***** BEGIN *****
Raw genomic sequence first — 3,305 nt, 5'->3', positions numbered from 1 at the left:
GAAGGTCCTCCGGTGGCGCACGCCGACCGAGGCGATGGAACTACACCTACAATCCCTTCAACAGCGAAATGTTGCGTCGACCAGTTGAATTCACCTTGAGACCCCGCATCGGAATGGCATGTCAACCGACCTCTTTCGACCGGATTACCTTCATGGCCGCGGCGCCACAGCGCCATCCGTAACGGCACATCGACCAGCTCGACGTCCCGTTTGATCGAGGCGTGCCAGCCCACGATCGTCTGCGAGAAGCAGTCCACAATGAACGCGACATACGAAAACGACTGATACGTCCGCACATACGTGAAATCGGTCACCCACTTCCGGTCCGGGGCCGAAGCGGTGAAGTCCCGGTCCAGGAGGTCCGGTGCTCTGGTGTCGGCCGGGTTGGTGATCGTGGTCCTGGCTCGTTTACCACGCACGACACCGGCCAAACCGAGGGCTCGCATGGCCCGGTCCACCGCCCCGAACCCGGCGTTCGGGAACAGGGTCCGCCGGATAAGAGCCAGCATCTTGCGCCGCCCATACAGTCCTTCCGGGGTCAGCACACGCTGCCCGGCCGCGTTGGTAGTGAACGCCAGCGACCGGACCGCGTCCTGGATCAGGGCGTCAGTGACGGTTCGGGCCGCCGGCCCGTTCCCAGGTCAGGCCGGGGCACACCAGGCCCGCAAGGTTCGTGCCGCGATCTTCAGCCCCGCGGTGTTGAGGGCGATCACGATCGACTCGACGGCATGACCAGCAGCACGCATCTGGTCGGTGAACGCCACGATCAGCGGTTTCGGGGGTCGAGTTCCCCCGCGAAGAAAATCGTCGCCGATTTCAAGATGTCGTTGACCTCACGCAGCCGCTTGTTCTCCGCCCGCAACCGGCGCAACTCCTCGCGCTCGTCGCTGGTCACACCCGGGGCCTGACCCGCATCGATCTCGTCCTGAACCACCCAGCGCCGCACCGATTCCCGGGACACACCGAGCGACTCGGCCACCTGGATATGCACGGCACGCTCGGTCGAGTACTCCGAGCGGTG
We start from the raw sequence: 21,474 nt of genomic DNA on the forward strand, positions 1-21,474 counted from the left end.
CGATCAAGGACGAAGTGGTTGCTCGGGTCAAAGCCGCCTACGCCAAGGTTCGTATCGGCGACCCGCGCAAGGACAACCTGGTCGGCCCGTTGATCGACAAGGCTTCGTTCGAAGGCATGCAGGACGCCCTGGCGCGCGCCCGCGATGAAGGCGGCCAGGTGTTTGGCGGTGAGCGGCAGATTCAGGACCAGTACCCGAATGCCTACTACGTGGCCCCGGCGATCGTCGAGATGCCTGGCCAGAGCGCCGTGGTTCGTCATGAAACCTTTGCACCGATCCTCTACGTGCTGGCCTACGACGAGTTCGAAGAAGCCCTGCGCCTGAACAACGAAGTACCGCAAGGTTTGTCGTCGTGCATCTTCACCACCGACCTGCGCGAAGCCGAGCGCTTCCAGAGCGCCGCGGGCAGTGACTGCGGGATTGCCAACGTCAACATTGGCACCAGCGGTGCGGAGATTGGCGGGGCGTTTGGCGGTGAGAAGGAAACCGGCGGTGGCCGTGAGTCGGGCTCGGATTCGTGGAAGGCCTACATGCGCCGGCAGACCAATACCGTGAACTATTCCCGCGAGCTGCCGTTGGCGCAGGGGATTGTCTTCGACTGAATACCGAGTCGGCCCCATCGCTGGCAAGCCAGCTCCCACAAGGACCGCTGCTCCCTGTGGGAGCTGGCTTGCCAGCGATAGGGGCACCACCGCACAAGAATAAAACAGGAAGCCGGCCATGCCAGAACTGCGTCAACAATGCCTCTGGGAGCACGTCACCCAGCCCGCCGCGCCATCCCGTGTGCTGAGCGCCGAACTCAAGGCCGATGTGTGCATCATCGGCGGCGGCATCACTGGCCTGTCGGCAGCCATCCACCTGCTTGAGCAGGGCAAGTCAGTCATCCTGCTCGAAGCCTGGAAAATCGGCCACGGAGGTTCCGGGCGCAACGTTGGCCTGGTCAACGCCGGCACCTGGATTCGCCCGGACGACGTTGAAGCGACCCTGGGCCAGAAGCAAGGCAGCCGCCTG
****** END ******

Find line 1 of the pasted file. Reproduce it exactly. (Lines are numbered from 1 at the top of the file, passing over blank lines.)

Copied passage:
Raw genomic sequence first — 3,305 nt, 5'->3', positions numbered from 1 at the left: